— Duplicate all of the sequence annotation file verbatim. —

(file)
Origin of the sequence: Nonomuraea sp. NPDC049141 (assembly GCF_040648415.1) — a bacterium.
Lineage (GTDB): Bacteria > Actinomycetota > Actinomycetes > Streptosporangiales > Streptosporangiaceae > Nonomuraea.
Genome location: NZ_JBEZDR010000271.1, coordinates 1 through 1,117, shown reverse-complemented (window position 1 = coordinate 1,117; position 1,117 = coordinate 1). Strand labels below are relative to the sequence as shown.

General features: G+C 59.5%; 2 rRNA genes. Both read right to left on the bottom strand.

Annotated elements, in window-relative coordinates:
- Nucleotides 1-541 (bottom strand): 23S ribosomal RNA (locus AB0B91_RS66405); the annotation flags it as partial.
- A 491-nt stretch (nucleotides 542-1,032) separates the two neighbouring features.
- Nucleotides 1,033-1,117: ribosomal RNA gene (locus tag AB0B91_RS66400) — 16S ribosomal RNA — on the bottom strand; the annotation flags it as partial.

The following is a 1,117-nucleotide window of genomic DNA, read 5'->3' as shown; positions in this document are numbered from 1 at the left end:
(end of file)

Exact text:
Origin of the sequence: Nonomuraea sp. NPDC049141 (assembly GCF_040648415.1) — a bacterium.
Lineage (GTDB): Bacteria > Actinomycetota > Actinomycetes > Streptosporangiales > Streptosporangiaceae > Nonomuraea.
Genome location: NZ_JBEZDR010000271.1, coordinates 1 through 1,117, shown reverse-complemented (window position 1 = coordinate 1,117; position 1,117 = coordinate 1). Strand labels below are relative to the sequence as shown.

General features: G+C 59.5%; 2 rRNA genes. Both read right to left on the bottom strand.

Annotated elements, in window-relative coordinates:
- Nucleotides 1-541 (bottom strand): 23S ribosomal RNA (locus AB0B91_RS66405); the annotation flags it as partial.
- A 491-nt stretch (nucleotides 542-1,032) separates the two neighbouring features.
- Nucleotides 1,033-1,117: ribosomal RNA gene (locus tag AB0B91_RS66400) — 16S ribosomal RNA — on the bottom strand; the annotation flags it as partial.

The following is a 1,117-nucleotide window of genomic DNA, read 5'->3' as shown; positions in this document are numbered from 1 at the left end: